The Facebook issue is definitely not a new one and solutions are plentiful. However, this is arguably the most elegant one yet. The problem with everyone's favorite social giant is that it is quite frivolous when it comes to resource management on Android.
Since everybody and their aunt is using the network nowadays, most of us are kind of forced to download both the main Facebook app and the Messenger and suffer their obvious adverse effect to battery life. Don't believe the problem is so big? Just do a quick Google search or simply open Running services in the Developer menu and start counting how many instances the two apps have between them.
Facebook lite is a great alternative, courtesy of the social giant itself. It was created mostly out of necessity, since the whole platform has now grown so out of proportion that it can boggle down less powerful handsets and with a bad internet connection. Luckily, Facebook is now offering the Lite version outside developing markets as well. You do sacrifice some polish, but all the core functionality of both the Facebook and Messenger apps is all there in one lightweight package.
We won't be diving into the ongoing battle on the personal assistant scene. However, we will state that Microsoft's Cortana does have a bit of extra charm and character that helps it somewhat stick out from the competition. Also, if you are a Windows user and have jumped on the Windows 10 wagon, chances are you are already interacting with the playful circular AI, at least on some level.
This year Microsoft also made good on its promise to branch Cortana outside the realm of Windows on PC or Mobile and into the much more mainstream Android platform. The app is now available for free, in beta on the Play Store and you should definitely give it a spin. It syncs surprisingly well with its Windows 10 counterpart and you might just appreciate the seamless exchange of info and notifications back and forth.
Now dubbed Gboard, Google's keyboard replacement has a few new tricks up its sleeve. There is a built-in Google search function, which lets you do quick searches from within the keyboard, without leaving the app. You can also search for GIFs and images and paste them within compatible apps. So far on Android, the compatible apps only include Google's own apps. However, Gboard is available on iOS as well, where said feature works across many more third-party apps.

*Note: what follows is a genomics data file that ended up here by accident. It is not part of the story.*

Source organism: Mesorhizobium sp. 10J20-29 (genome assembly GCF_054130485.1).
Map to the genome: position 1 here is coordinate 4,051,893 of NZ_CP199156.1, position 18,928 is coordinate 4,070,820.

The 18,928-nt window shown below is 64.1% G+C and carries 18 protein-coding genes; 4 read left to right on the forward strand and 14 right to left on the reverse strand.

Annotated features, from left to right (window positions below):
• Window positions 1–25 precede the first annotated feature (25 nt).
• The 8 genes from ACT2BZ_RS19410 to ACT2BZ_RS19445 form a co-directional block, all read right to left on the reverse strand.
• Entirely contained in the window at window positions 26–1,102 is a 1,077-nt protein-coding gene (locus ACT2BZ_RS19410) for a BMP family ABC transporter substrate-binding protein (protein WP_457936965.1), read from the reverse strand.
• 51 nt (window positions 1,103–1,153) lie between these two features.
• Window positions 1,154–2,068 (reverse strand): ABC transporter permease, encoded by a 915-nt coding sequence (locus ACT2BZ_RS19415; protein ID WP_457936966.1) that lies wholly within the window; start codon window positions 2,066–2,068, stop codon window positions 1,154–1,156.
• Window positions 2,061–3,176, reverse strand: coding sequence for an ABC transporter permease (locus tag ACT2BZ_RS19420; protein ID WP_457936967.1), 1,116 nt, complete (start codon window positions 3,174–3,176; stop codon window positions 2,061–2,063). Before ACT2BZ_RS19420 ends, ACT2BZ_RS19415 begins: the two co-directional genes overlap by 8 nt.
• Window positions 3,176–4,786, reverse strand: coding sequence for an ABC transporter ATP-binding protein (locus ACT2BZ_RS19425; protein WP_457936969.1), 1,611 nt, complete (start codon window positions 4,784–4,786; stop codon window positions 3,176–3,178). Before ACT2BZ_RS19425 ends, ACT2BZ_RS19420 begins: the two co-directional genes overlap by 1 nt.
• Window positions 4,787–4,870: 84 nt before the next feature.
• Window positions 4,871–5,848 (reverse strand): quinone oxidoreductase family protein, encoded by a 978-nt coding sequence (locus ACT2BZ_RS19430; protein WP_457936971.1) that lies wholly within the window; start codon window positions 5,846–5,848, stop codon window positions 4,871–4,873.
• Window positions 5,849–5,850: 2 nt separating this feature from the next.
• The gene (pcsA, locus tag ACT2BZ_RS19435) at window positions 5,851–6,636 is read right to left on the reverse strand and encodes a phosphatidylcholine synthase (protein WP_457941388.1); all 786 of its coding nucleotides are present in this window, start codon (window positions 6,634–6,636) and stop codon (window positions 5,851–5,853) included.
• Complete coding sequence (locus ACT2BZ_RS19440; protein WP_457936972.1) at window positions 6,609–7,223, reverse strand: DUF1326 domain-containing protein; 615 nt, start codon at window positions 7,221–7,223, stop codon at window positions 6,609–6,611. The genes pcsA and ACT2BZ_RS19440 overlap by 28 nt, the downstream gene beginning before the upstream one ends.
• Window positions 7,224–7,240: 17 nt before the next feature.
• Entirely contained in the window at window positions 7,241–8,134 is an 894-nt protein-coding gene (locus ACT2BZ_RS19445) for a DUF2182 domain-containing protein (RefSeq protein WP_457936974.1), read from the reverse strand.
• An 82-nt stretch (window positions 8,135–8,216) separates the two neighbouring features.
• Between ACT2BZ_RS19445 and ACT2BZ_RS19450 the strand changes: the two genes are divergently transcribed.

Gboard is also a lot smarter when it comes to text prediction, now with support for multiple simultaneously selected languages.
Not strictly new, but new to me, Drivvo helps me in keeping track of car-related expenses such as refuels, services, and general expenses.
While not perfect, I like Drivvo because it allows me to punch in refueling data quickly and easily and I now have a nice graph of fuel consumption for as long as I've had the car. Not that having the data is terribly useful - I still have to fill up that tank to go places.
The free version is enough for basic tracking. Sadly, the pro version of the app is not a one-time purchase. It's based on monthly, quarterly and yearly subscription plan. The benefits you get are no ads, data export in CSV/Excel, and extended graphics.
PhotoScan by Google Photos
I have a bunch of childhood photos taken with cheap plastic film cameras (such were the times), with the actual films long lost so I jumped at the opportunity to digitize them without the hassle of having them scanned. There's not much resolution in a 13x9cm print from 25 years ago anyway, so the 5MP that PhotoScan now offers is enough (unlike the 2MP when the app was first launched). The one tiny caveat is that it doesn't work on Google's own Pixel XL - perhaps I should have done my digitizing while I still held on to my trusty Note5.